In light of current critical controversies over periodicity, temporality, and historical inquiry—particularly the debate between "presentism" and "historicism"—this essay proposes new ways of imagining textual history by exploring radically diverse cultural relationships to time. Using the emergence in the late seventeenth and early eighteenth century of a medical theory of 'nostalgia' as a brain disease in which afflicted sufferers imagine the green fields of home, this essays finds a new point of entry into understanding a notorious editorial crux in Shakespeare's play Henry V: Lewis Theobald's 1733 emendation of the Folio text's seemingly corrupt description of Falstaff's deathbed scene. Theobald famously emends the Folio's "a Table of green fields" with the conjectured reading "a' babled of green fields", thus laying the affective and interpretative groundwork for what would become, in successive centuries, a sentimentalized version both of Falstaff as a character, and of England's empire-building as a nation. The essay uses this extraordinary textual crux as a focal point for understanding how an eighteenth-century medical term, 'nostalgia', which was originally conceived as a disease involving a disordered relationship to place, evolved into a more generalized term involving a longing to return to a glorious, and misrecognized, past.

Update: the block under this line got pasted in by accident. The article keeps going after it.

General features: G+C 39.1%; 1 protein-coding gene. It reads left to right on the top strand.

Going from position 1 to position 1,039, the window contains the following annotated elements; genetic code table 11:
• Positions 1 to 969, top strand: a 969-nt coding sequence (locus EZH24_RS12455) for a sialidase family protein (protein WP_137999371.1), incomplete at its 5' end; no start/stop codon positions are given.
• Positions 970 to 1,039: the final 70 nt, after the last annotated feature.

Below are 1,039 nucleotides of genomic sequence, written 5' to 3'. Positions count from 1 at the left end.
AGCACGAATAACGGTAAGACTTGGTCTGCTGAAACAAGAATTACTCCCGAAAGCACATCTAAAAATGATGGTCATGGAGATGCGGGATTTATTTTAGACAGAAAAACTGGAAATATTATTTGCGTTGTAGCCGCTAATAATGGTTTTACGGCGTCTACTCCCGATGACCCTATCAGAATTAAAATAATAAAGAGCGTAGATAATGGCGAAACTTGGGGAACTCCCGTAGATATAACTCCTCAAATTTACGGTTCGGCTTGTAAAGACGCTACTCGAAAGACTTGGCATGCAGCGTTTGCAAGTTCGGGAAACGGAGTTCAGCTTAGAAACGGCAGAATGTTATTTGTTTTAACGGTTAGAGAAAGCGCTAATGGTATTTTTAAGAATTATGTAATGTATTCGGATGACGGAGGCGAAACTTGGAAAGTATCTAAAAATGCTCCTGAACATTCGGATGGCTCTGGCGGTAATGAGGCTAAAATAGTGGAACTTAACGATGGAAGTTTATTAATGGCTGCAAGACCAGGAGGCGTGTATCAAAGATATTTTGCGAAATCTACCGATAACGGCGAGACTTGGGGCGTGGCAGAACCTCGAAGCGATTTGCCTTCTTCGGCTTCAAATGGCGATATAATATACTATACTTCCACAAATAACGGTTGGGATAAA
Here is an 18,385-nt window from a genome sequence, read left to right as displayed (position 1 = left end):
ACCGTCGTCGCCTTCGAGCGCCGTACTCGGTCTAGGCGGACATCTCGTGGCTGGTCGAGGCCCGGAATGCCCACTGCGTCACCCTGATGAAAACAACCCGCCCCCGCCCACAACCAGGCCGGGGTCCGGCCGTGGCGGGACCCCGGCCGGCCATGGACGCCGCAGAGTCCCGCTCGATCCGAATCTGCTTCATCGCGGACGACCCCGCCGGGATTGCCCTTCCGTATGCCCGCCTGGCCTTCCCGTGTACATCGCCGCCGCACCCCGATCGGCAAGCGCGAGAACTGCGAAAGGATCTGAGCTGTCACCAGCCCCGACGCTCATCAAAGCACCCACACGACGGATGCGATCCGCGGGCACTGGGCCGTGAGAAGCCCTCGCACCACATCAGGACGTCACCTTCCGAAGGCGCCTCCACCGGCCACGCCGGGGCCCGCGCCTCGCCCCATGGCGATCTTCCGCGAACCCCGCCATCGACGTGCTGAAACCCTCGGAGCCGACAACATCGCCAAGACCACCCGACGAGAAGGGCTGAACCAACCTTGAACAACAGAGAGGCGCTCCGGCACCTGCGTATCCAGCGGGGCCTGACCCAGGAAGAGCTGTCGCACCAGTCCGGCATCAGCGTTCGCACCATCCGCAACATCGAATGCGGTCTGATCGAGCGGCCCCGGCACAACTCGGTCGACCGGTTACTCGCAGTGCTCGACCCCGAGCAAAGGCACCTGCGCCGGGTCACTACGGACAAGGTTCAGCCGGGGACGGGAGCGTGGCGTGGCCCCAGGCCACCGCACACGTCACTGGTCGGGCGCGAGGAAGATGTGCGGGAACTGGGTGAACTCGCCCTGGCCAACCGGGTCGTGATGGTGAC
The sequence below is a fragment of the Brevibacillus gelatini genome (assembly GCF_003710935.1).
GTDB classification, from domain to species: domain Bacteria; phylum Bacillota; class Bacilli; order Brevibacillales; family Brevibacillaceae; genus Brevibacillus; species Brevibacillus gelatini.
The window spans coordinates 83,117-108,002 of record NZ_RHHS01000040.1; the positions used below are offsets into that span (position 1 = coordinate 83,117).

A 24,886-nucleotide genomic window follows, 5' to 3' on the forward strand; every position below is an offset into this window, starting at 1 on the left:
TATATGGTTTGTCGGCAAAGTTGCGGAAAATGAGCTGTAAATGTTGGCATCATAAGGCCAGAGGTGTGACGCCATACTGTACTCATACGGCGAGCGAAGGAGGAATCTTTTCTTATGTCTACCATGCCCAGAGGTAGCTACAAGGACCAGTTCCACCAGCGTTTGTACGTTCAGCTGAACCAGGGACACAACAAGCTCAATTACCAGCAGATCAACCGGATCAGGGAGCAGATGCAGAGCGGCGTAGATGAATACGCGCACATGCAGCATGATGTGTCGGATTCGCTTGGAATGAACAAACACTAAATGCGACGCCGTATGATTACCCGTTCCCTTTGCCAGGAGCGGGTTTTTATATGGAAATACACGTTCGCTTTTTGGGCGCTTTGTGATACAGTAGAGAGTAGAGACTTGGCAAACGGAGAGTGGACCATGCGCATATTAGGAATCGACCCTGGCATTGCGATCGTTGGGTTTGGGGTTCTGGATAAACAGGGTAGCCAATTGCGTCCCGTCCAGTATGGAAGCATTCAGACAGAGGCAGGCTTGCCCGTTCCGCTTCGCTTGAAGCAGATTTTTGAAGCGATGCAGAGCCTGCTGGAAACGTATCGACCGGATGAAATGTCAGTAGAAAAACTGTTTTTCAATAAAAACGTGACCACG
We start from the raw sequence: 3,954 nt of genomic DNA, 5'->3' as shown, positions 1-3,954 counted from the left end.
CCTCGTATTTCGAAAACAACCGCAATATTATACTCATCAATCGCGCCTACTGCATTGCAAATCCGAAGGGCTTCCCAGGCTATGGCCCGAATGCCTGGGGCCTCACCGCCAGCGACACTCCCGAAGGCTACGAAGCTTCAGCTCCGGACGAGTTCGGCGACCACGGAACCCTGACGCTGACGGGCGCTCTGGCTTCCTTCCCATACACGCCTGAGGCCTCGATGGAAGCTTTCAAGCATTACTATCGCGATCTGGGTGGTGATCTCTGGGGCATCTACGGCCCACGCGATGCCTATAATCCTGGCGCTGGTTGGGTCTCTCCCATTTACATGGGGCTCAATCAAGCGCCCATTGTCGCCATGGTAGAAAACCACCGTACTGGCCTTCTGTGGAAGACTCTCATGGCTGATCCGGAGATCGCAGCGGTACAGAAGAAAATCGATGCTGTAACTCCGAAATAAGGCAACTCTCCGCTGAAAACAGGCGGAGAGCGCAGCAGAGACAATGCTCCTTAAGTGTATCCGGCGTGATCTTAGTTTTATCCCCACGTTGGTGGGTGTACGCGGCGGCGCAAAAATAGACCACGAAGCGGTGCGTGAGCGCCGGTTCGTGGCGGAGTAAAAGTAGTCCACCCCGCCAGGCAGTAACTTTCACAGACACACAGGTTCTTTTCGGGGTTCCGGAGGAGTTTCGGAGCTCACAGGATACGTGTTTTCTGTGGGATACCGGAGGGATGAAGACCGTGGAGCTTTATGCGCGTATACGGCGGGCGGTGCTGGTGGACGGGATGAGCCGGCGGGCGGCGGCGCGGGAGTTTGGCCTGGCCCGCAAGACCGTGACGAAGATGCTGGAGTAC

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pp. 72-83
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